USA: Government agency is dangerously close to business

 

small business jpeg

A US government agency intended to assist small businesses is instead operating as an unquestioning promoter of a deadly business lobby wishlist. A report from the independent Center for Effective Government says the Small Business Administration’s Office of Advocacy is supposed to ensure that federal agencies evaluate the small business impacts of the rules they adopt. Instead it has been weighing in on issues including scientific assessments of the cancer risks of formaldehyde, styrene, and chromium.

But instead of scrutinising the evidence, it has just regurgitated industry briefings. The Centre says by the Office of Advocacy’s own admission, it lacks the scientific expertise to evaluate the merits of these scientific assessments. “We found that the Office of Advocacy’s comments on these assessments raised no issues of specific concern to small business and relied almost exclusively on talking points provided by trade associations dominated by big chemical companies.

Between 2005 and 2012, the American Chemistry Council (ACC) and its members spent over $333 million lobbying Congress and federal agencies on, among other things, a protracted campaign to prevent government agencies from designating formaldehyde, styrene, and chromium as carcinogens.The Formaldehyde Council, Styrene Industry Research Council, and Chrome Coalition spent millions more.

These groups asked the Office of Advocacy for assistance, and the Office became their willing partner.” According to the Center: “We conclude that the Office of Advocacy’s decision to comment on scientific assessments of the cancer risks of certain chemicals constitutes a significant and unwarranted expansion of its role and reach beyond its statutory responsibilities. We recommend that Congress ask the Government Accountability Office (GAO) to investigate the Office of Advocacy and exert more rigorous oversight of its activities to ensure its work does not undermine the efforts of other federal agencies to fulfil the goals Congress has assigned them.” (by Rory O’Neill www.hazards.org)

 Center for Effective Government news release and report: Small businesses, public health, and scientific integrity: Whose interests does the Office of Advocacy at the Small Business Administration serve?

Pink Ribbons, Inc. Screening and Panel Discussion for International Women’s Day

BY ANA PORROCHE-ESCUDERO, ON JANUARY 29TH, 2013 – posted on Breast Cancer Consortium Website originally.

Breast cancer campaigns are all around us. Events from marathons to bake sales are regularly organized to raise money for breast cancer programs and charities. More and more companies now have ‘pink ribbon products’ – teddy bears, perfume, and bras to name very few – with sales that allegedly result in a donation to charities. Who is really benefiting from all this pink paraphernalia? Where is the truth about women’s health and well-being in the breast cancer discourse that accompanies the fundraising? What about women’s rights to accurate and comprehensive information about their health and treatment options? Who is responsible for keeping the pink ribbon machinery alive? And who is responsible for regulating it? These are the questions we will contemplate on Tuesday, March 5th, 2013 following a screening of the the powerful and thought-provoking documentary film Pink Ribbons, Inc.

The NGender Seminar Series at the University of Sussex has has teamed up with Breast Cancer Consortium member Dr. Ana Porroche-Escudero (University of Sussex) and Dr. Grazia de Michelle to co-host a special session on Breast Cancer Awareness to celebrate International Women’s Day. The event will involve the screening of Pink Ribbons, Inc. followed by questions and answers between the public and an expert panel. Confirmed speakers are Helen Lynn (Facilitator at Alliance for Cancer Prevention) and Dr Grazia de Michelle (breast cancer patient and advocate). Professor Gillian Bendelow (University of Sussex) will chair the session. Stay tuned for updates about the venue and confirmed panelists.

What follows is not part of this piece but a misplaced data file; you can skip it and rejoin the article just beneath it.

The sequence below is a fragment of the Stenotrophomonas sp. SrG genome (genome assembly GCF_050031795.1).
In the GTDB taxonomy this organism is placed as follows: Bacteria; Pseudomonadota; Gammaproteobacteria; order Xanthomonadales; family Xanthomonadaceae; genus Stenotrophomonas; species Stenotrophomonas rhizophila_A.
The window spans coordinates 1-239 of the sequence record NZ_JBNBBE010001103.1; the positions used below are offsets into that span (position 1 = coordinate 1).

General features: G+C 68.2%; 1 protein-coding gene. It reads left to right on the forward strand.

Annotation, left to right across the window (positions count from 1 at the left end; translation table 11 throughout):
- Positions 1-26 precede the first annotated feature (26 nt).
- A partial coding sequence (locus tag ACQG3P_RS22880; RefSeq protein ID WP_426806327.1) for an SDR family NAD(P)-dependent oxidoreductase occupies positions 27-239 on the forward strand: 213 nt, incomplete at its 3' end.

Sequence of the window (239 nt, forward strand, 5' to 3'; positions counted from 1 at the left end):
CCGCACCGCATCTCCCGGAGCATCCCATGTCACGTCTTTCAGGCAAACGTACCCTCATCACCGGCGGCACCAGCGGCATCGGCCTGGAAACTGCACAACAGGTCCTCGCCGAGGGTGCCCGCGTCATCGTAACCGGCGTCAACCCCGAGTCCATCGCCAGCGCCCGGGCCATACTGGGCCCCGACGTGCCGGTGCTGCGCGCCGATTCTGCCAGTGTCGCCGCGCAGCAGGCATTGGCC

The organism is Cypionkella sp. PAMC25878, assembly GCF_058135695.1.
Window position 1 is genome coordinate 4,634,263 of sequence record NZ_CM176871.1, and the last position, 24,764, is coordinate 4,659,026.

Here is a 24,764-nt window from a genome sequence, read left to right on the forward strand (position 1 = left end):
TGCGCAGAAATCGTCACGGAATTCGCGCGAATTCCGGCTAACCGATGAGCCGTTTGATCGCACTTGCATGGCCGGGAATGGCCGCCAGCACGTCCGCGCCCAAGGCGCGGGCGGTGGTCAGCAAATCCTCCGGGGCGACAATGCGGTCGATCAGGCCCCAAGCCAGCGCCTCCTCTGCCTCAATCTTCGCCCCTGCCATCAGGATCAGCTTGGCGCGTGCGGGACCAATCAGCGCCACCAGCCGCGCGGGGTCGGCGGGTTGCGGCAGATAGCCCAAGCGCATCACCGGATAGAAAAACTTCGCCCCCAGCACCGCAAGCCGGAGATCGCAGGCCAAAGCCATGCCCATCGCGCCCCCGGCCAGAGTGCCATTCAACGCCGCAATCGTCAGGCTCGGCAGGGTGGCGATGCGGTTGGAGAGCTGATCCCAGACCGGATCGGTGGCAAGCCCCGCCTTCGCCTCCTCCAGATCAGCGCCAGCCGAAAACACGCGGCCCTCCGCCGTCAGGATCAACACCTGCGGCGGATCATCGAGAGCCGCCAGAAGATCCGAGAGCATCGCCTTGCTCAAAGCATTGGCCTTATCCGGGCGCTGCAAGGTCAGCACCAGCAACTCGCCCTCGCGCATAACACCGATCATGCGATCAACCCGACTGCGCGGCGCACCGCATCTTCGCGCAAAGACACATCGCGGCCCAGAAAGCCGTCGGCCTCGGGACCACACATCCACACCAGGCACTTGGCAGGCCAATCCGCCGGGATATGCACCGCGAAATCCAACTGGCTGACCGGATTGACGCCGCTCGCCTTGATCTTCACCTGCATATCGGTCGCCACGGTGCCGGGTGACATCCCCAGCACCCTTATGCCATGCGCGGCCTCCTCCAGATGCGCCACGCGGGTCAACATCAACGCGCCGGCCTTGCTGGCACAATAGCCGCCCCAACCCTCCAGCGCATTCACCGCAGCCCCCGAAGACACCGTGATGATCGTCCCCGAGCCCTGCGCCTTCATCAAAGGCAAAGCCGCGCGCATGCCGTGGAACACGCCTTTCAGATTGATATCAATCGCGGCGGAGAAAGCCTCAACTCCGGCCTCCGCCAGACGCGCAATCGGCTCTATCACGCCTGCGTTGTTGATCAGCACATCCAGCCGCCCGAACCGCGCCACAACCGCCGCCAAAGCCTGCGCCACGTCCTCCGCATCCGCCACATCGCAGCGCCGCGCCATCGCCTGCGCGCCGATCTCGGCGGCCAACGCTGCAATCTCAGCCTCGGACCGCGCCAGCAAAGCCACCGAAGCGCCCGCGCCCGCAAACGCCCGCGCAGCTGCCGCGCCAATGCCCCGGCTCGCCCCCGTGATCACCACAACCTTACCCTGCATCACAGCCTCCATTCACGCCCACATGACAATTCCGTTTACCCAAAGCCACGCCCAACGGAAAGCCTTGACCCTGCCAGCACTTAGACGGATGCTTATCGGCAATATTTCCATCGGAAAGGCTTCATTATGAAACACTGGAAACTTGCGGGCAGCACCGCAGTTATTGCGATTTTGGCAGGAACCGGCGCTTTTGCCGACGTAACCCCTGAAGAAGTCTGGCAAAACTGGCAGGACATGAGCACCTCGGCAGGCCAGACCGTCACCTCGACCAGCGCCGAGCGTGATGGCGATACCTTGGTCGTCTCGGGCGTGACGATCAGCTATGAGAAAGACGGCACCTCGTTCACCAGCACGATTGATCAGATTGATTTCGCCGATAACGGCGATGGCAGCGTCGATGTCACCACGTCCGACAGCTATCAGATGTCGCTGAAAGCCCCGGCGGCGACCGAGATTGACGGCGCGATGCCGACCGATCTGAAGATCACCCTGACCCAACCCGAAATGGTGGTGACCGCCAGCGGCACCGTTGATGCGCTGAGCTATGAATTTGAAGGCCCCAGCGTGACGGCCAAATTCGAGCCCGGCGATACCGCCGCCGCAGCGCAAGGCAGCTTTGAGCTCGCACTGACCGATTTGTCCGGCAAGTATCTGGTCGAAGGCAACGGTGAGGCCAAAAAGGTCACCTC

The goal of the event is to spur discussion and raise consciousness about the system-wide factors that impact breast cancer as an individual experience, a social problem, and a health epidemic. The “cult of pink kitsch” common in mainstream breast cancer campaigns has been criticized, for example, for promoting a message of cheerful celebration and the false impression that the fight against breast cancer is being won. This approach has led to billions of dollars being siphoned into branding and funding campaigns that exaggerate the preventive and therapeutic effects of screening, genetic testing, treatments, breast self-examination and everyday control of one’s lifestyle, despite the fact that health professionals have strongly challenged the efficacy of these techniques. Likewise, the link between breast cancer and everyday exposures to toxins and hormone disruptors at home and at work are conveniently ignored. Many campaigns also obscure the realities of breast cancer, choosing instead to focus on the fun and sexy awareness motif that has gained popularity in recent years. Billions of dollars every year are raised in the name of breast cancer, but  more and more women are diagnosed with the disease each year (including increasing rates of younger women); tens of thousands of women and hundreds of men continue to die each year from metastatic (stage IV disease); breast cancer recurrence remains a staggering impediment to survivorship; and, even with incremental improvements in breast cancer treatment Dr. Susan Love MD’s characterization of the “slashburn, and poison” approach to breast cancer as the contemporary norm suggests a serious lag in medical progress.